Also to presenting with cough and expectoration, our patient had shortness of breath prior to admission, suggesting that there was airway obstruction that led to dyspnea. When we performed the fiberoptic bronchoscopy, without the pathological evidence, we preliminarily considered the lesion as endotracheal TB or malignancy. A definite diagnosis of pulmonary mucormycosis can only be made with fungal etiology and histopathology results. Sputum culture, used as a simple preliminary diagnostic method, is often negative. The correct diagnosis is usually made by histopathology. Histopathological specimens of lesions can be collected by bronchoscopy biopsy, percutaneous needle biopsy or open lung biopsy; all of which show tissue invasion with characteristic broad, nonseptate hyphae with right-angle branching. As demonstrated by the bronchoscopy biopsy, our patient was diagnosed with confirmed mucormycosis.

Combined surgical and medical treatment of zygomycosis has a reported mortality of about 30%, compared with medical treatment alone which has a mortality of 55%. Furthermore, treatment with liposomal amphotericin B was associated with a 67% survival rate compared with 39% survival with amphotericin B (P = 0.02) among patients with cancer who experienced mucormycosis. Treatment of zygomycosis consists of the prompt administration of amphotericin treatment, reversal of the underlying condition preferentially combined with surgical resection of the necrotic tissue.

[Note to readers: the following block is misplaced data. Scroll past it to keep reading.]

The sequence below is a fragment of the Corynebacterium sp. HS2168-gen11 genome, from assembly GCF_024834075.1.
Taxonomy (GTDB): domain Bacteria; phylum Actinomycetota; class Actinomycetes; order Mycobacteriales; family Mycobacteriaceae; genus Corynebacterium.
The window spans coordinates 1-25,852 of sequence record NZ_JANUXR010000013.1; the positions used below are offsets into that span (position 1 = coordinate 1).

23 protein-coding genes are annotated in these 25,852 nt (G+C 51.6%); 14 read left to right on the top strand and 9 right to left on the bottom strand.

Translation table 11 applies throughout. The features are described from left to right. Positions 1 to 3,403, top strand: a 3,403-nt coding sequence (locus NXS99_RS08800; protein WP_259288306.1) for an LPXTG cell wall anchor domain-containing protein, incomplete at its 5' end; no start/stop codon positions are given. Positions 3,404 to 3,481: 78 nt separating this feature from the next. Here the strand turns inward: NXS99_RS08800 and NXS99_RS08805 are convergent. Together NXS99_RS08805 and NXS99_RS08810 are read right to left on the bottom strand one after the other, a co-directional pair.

Pulmonary mucormycosis is relatively rare disease, with growing number of immunosuppressed patients, it may become more common. Maintaining a high level of suspicion is essential in patients with a pneumonic process, which fails to respond to antibacterial agents, either clinically or radiologically.